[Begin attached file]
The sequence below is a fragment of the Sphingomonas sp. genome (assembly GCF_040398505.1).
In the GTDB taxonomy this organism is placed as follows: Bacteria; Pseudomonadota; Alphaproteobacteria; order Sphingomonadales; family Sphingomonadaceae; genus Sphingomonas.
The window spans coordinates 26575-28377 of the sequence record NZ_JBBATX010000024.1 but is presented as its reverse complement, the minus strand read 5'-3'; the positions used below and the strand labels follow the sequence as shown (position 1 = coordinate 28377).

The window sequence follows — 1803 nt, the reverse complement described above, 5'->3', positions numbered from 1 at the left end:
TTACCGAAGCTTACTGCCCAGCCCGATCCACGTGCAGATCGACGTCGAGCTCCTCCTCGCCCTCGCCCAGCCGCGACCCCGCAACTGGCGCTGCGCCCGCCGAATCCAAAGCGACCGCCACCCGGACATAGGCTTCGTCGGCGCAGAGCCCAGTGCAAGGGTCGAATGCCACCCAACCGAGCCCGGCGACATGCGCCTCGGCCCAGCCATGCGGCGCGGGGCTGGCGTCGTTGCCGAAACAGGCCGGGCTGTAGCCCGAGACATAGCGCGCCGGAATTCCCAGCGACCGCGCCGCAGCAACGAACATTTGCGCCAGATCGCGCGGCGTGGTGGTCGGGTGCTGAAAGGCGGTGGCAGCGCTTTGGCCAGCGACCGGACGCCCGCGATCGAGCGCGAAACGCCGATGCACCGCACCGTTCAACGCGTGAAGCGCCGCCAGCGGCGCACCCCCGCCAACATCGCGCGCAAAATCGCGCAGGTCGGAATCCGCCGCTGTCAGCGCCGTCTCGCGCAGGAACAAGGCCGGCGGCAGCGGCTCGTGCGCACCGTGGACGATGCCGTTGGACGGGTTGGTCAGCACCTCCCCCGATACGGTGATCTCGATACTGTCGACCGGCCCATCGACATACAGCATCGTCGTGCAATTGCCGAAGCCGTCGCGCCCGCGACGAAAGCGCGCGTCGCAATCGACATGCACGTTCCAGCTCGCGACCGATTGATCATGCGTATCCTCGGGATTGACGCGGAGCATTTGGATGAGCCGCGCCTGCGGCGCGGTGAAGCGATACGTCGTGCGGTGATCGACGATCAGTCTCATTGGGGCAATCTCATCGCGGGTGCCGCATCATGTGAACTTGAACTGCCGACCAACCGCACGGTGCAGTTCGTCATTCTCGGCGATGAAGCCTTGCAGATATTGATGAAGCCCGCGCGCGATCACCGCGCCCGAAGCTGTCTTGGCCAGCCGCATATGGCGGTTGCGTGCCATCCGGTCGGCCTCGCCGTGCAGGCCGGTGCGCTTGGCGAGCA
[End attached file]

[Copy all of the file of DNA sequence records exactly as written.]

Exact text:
The sequence below is a fragment of the Sphingomonas sp. genome (assembly GCF_040398505.1).
In the GTDB taxonomy this organism is placed as follows: Bacteria; Pseudomonadota; Alphaproteobacteria; order Sphingomonadales; family Sphingomonadaceae; genus Sphingomonas.
The window spans coordinates 26575-28377 of the sequence record NZ_JBBATX010000024.1 but is presented as its reverse complement, the minus strand read 5'-3'; the positions used below and the strand labels follow the sequence as shown (position 1 = coordinate 28377).

The window sequence follows — 1803 nt, the reverse complement described above, 5'->3', positions numbered from 1 at the left end:
TTACCGAAGCTTACTGCCCAGCCCGATCCACGTGCAGATCGACGTCGAGCTCCTCCTCGCCCTCGCCCAGCCGCGACCCCGCAACTGGCGCTGCGCCCGCCGAATCCAAAGCGACCGCCACCCGGACATAGGCTTCGTCGGCGCAGAGCCCAGTGCAAGGGTCGAATGCCACCCAACCGAGCCCGGCGACATGCGCCTCGGCCCAGCCATGCGGCGCGGGGCTGGCGTCGTTGCCGAAACAGGCCGGGCTGTAGCCCGAGACATAGCGCGCCGGAATTCCCAGCGACCGCGCCGCAGCAACGAACATTTGCGCCAGATCGCGCGGCGTGGTGGTCGGGTGCTGAAAGGCGGTGGCAGCGCTTTGGCCAGCGACCGGACGCCCGCGATCGAGCGCGAAACGCCGATGCACCGCACCGTTCAACGCGTGAAGCGCCGCCAGCGGCGCACCCCCGCCAACATCGCGCGCAAAATCGCGCAGGTCGGAATCCGCCGCTGTCAGCGCCGTCTCGCGCAGGAACAAGGCCGGCGGCAGCGGCTCGTGCGCACCGTGGACGATGCCGTTGGACGGGTTGGTCAGCACCTCCCCCGATACGGTGATCTCGATACTGTCGACCGGCCCATCGACATACAGCATCGTCGTGCAATTGCCGAAGCCGTCGCGCCCGCGACGAAAGCGCGCGTCGCAATCGACATGCACGTTCCAGCTCGCGACCGATTGATCATGCGTATCCTCGGGATTGACGCGGAGCATTTGGATGAGCCGCGCCTGCGGCGCGGTGAAGCGATACGTCGTGCGGTGATCGACGATCAGTCTCATTGGGGCAATCTCATCGCGGGTGCCGCATCATGTGAACTTGAACTGCCGACCAACCGCACGGTGCAGTTCGTCATTCTCGGCGATGAAGCCTTGCAGATATTGATGAAGCCCGCGCGCGATCACCGCGCCCGAAGCTGTCTTGGCCAGCCGCATATGGCGGTTGCGTGCCATCCGGTCGGCCTCGCCGTGCAGGCCGGTGCGCTTGGCGAGCA